Tuesday, 12 November 2013


The gravel is cool and wet against my face, its mouldy, mossy smell fills my nostrils and passes into my mouth. I can almost taste it, mixed with the metallic, sweet flavour of blood.
My eyes slowly bring the ground into focus. A puddle lies a few paces from me, beyond my fingers. I try to lift them, but they are glued to the stony path, throbbing with pain.
It is a relief to feel pain still. The rest of my body is now numb, detached from my senses as if it doesn’t belong to me any more. I am aware of the rain washing over me, of the voices echoing around, confused into one blurred, buzzing noise.
Except for one.
That one voice soars above the others and rains back down on me like a shower of rocks cast to cleanse my shame and sin.
‘Bloody perv!’ The harsh, disgusted tone hits me, more painful than the strike at my kidneys, more degrading than the warm spit dropping on my cheek. ‘I hope never to see your face again.’
My jaw jolts and cracks under the blow of one last kick. A rush of heat engulfs my brain and I watch the red tinted rain trickling away from me. The world becomes fuzzy and I slowly plunge into silence and darkness.
 Sunday afternoon always smells of cabbage.
Or broccoli. Or whatever other vegetables mum decides to boil for lunch. She never chooses gentle greens, like courgettes or runner beans, she always goes for the boldest, most arrogant plants, that impose their presence long after they have left, overpowering pretty much any other odour in the house.
The auditory sense, however, is subjected to a much more fragmented assault.
In one corner, mum is watching the Eastenders Omnibus while at the same time mending a pair of trousers, the living-room filled with cockney accents and raspy voices.
Sitting by her side on the sofa, same slight figure and dark, wavy hair, her fifteen year old legs wrapped in a pair of black skinny jeans, Lauryn keeps a distracted eye on the soap and concentrates on replying to texts, generating a repetitive tune as she presses the keys of her mobile phone, strangely in rhythm with the drumming noise coming from Shane’s room, upstairs.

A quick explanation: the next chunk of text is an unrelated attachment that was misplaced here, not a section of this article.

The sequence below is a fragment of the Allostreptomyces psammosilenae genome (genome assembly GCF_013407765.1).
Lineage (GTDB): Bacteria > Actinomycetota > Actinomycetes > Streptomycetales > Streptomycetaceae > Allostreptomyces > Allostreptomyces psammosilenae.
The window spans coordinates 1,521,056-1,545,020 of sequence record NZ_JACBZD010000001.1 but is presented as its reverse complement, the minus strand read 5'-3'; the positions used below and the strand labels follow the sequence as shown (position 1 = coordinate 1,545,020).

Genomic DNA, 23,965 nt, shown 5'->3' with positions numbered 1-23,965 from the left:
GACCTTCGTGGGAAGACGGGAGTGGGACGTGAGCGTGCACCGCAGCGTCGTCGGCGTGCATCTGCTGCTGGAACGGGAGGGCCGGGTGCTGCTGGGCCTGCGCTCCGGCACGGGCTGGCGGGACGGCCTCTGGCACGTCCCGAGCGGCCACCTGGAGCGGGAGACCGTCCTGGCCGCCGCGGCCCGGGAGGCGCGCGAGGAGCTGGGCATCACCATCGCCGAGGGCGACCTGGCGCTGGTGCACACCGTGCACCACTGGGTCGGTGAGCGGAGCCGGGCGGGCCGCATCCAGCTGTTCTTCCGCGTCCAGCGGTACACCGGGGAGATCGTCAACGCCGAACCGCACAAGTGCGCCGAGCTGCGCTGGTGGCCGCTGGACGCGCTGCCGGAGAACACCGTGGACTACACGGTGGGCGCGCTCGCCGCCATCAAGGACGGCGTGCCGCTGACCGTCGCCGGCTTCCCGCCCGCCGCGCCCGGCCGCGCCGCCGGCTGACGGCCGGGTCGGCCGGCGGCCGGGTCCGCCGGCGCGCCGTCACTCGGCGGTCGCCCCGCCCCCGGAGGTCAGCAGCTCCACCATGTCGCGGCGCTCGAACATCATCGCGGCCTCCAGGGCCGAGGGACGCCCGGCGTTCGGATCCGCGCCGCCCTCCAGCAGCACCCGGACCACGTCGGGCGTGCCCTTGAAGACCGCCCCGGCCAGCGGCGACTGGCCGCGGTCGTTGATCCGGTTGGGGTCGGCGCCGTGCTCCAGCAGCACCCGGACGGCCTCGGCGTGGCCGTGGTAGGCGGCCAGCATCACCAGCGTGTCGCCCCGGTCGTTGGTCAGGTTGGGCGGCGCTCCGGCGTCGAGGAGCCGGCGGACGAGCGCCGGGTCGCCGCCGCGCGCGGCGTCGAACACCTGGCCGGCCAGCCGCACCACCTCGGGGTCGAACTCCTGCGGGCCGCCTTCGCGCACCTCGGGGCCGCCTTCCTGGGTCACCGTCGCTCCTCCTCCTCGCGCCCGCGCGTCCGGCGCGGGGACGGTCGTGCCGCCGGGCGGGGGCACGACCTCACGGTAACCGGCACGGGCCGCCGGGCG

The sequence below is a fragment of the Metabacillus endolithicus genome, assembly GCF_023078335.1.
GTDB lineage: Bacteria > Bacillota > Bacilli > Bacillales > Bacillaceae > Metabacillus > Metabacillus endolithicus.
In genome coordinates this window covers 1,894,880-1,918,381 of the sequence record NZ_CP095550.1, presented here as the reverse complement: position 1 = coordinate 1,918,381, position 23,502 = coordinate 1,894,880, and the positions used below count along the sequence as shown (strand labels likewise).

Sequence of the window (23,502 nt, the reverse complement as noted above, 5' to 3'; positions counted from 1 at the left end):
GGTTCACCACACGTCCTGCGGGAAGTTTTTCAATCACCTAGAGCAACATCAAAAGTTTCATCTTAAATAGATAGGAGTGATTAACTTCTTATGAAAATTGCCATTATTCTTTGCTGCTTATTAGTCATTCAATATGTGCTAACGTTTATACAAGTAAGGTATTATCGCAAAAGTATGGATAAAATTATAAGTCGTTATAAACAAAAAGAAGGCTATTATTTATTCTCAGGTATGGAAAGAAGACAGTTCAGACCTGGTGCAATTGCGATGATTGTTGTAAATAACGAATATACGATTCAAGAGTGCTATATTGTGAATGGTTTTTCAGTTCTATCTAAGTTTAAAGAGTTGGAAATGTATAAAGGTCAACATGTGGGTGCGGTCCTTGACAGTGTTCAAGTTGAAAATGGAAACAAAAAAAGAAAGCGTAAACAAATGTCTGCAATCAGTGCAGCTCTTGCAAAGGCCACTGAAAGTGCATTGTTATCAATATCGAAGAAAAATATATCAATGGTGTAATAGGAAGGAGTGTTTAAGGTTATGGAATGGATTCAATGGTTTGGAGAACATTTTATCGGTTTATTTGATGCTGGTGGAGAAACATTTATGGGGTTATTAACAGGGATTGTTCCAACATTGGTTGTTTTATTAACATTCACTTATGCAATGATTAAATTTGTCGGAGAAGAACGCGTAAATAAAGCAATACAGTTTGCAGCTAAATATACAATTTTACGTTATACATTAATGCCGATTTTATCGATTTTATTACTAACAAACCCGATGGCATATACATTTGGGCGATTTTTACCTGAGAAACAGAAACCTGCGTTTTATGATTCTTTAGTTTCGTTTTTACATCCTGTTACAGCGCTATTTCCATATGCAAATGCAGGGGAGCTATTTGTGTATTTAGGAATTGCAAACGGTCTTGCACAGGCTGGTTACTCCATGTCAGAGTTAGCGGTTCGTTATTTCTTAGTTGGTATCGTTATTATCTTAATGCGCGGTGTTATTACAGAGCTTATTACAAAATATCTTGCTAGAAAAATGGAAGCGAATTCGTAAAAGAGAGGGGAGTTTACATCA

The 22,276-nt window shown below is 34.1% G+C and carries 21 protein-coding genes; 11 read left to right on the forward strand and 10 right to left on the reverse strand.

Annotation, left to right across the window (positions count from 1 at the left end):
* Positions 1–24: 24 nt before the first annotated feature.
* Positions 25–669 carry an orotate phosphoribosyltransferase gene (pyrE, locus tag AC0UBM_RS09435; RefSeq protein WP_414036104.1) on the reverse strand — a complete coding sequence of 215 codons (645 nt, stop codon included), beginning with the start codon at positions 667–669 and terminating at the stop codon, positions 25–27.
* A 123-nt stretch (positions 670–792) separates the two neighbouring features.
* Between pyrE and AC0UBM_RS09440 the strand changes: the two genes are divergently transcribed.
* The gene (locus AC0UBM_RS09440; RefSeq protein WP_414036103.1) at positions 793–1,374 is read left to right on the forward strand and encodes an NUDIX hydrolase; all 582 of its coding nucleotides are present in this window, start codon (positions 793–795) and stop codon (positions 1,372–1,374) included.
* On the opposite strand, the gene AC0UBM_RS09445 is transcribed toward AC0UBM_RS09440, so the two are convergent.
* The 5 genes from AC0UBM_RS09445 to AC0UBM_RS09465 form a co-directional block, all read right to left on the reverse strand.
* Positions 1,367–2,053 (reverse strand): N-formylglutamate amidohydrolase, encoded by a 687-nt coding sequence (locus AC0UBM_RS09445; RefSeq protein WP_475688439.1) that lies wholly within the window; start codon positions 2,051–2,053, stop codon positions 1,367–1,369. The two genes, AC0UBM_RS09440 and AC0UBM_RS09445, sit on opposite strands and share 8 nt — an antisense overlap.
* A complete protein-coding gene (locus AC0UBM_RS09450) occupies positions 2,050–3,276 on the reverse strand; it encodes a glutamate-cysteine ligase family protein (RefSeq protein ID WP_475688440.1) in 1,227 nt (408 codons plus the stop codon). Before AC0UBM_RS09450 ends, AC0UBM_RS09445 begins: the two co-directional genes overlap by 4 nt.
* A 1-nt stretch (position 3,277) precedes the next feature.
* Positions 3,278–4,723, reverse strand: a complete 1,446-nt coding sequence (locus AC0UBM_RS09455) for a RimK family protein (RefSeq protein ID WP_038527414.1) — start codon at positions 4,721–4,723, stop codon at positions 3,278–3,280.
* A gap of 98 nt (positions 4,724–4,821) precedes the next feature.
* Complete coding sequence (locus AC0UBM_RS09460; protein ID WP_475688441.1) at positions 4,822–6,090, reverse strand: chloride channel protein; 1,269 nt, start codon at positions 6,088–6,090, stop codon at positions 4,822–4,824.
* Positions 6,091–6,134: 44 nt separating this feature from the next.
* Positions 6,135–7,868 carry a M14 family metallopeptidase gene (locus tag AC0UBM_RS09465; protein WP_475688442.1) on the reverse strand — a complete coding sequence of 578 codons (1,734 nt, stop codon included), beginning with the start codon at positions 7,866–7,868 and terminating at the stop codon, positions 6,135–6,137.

It is all quite soothing, oddly enough, like a distant, familiar rhyme lulling my thoughts.
Here I am, perched on the padded bench by the bay window, an island of silence in the sea of cacophony washing at my shore, my long limbs dressed in jeans and plaid shirt, my eyes hidden under the long hair framing my face.
I am present and oblivious at the same time, observant of my surroundings, while detached, as I doodle at the margins of my notes, my English lesson for college, tomorrow.
My drawings are staring back at me and I realise I have almost subconsciously filled the notes with eyes, wide open, terrified. Why, I’m not sure, I just feel the need to add tears and blood vessels to them.
‘Listen to this.’
The decisive, baritone voice breaks through the room’s perfectly orchestrated commotion, like a bugle suddenly calling everyone to attention. Mum and Lauryn drop mobile and needle and I stop tormenting the eyes on the page, as we all gaze back at my father.
He sits straight and rigid at the desk in the opposite corner, his back to the work space, facing us, all arranged in a carefully conceived composition: him to my left, mum and Lauryn to my right and me, not siding with anyone.
The sun from the window reflects on the thin piece of paper he is holding in his hand, allowing a glimpse of his neat handwriting on the other side.
‘I finished the letter to the Bishop,’ he announces.
‘Already, dear?’ Mum reprises her sewing while Lauryn takes advantage of the temporary distraction to change channel.
‘Just tell me what you think.’ Dad clears his throat and lifts his balding head a little higher. ‘Your Excellency, as you might be aware I have written to you in the past highlighting problems and malpractices taking place at our Parish…’
‘An excellent start dear,’ Mum buts in.
‘… malpractices taking place at our Parish.’ Dad frowns and recovers his thread. I am unfortunately forced to write to you again…
I have to listen. Unlike other noises, I can’t escape my father’s voice. It demands to be heard, it grabs my thoughts and doesn’t let go.
Next to the suffering eyes, I now draw a mouth, open and big. I wonder if this is my father’s mouth - slowly and relentlessly listing Father Anthony’s many failures as a shepherd of our flock, his slap dash approach to church duties, his laid back attitude to Communion distribution, Confession, sin – or if it is in fact someone’s screaming to break free. Perhaps it is my mouth.
The reading is finally over. My father is waiting for approval. He never asks for advice. He already knows what’s right and what’s wrong.
‘Very good, dear.’ Mum smiles serenely, as she has done for nineteen years.
I close my ring-binder and stand up, suddenly visible again.
‘Are you done with your studying, Sam?’ Mum asks.
I nod.
‘I’m going for a walk.’
Music, drumming, ring-tones… I’m invisible once more and I leave the room and the house barely noticed.

Continues in Part Two

No comments:

Post a Comment